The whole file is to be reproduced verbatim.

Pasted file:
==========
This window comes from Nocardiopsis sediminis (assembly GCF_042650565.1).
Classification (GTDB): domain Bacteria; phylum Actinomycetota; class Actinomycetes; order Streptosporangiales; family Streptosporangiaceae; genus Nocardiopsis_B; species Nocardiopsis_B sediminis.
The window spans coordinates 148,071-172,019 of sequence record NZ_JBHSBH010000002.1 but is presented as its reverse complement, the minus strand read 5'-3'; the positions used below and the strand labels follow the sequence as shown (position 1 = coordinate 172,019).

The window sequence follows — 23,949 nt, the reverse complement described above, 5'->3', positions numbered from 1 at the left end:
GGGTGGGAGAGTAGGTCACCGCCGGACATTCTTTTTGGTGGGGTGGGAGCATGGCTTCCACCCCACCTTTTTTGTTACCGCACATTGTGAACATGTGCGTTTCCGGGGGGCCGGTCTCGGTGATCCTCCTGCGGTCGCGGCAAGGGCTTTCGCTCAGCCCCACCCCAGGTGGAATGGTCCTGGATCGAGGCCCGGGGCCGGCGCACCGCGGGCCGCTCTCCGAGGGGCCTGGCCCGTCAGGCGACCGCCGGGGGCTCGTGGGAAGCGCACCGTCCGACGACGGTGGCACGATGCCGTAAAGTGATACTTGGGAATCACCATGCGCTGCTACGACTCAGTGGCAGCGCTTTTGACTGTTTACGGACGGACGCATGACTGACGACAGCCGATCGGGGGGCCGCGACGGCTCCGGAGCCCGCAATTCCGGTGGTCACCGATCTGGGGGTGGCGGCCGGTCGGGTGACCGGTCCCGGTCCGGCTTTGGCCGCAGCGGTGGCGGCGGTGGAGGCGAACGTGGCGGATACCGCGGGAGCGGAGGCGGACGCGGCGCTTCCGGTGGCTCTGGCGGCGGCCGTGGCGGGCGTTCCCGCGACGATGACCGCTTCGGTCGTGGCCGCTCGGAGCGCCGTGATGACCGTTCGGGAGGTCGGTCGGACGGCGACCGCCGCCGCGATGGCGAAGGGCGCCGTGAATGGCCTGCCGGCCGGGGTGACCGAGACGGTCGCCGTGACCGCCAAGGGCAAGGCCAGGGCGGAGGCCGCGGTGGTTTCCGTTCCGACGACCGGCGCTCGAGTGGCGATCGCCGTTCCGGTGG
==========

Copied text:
This window comes from Nocardiopsis sediminis (assembly GCF_042650565.1).
Classification (GTDB): domain Bacteria; phylum Actinomycetota; class Actinomycetes; order Streptosporangiales; family Streptosporangiaceae; genus Nocardiopsis_B; species Nocardiopsis_B sediminis.
The window spans coordinates 148,071-172,019 of sequence record NZ_JBHSBH010000002.1 but is presented as its reverse complement, the minus strand read 5'-3'; the positions used below and the strand labels follow the sequence as shown (position 1 = coordinate 172,019).

The window sequence follows — 23,949 nt, the reverse complement described above, 5'->3', positions numbered from 1 at the left end:
GGGTGGGAGAGTAGGTCACCGCCGGACATTCTTTTTGGTGGGGTGGGAGCATGGCTTCCACCCCACCTTTTTTGTTACCGCACATTGTGAACATGTGCGTTTCCGGGGGGCCGGTCTCGGTGATCCTCCTGCGGTCGCGGCAAGGGCTTTCGCTCAGCCCCACCCCAGGTGGAATGGTCCTGGATCGAGGCCCGGGGCCGGCGCACCGCGGGCCGCTCTCCGAGGGGCCTGGCCCGTCAGGCGACCGCCGGGGGCTCGTGGGAAGCGCACCGTCCGACGACGGTGGCACGATGCCGTAAAGTGATACTTGGGAATCACCATGCGCTGCTACGACTCAGTGGCAGCGCTTTTGACTGTTTACGGACGGACGCATGACTGACGACAGCCGATCGGGGGGCCGCGACGGCTCCGGAGCCCGCAATTCCGGTGGTCACCGATCTGGGGGTGGCGGCCGGTCGGGTGACCGGTCCCGGTCCGGCTTTGGCCGCAGCGGTGGCGGCGGTGGAGGCGAACGTGGCGGATACCGCGGGAGCGGAGGCGGACGCGGCGCTTCCGGTGGCTCTGGCGGCGGCCGTGGCGGGCGTTCCCGCGACGATGACCGCTTCGGTCGTGGCCGCTCGGAGCGCCGTGATGACCGTTCGGGAGGTCGGTCGGACGGCGACCGCCGCCGCGATGGCGAAGGGCGCCGTGAATGGCCTGCCGGCCGGGGTGACCGAGACGGTCGCCGTGACCGCCAAGGGCAAGGCCAGGGCGGAGGCCGCGGTGGTTTCCGTTCCGACGACCGGCGCTCGAGTGGCGATCGCCGTTCCGGTGG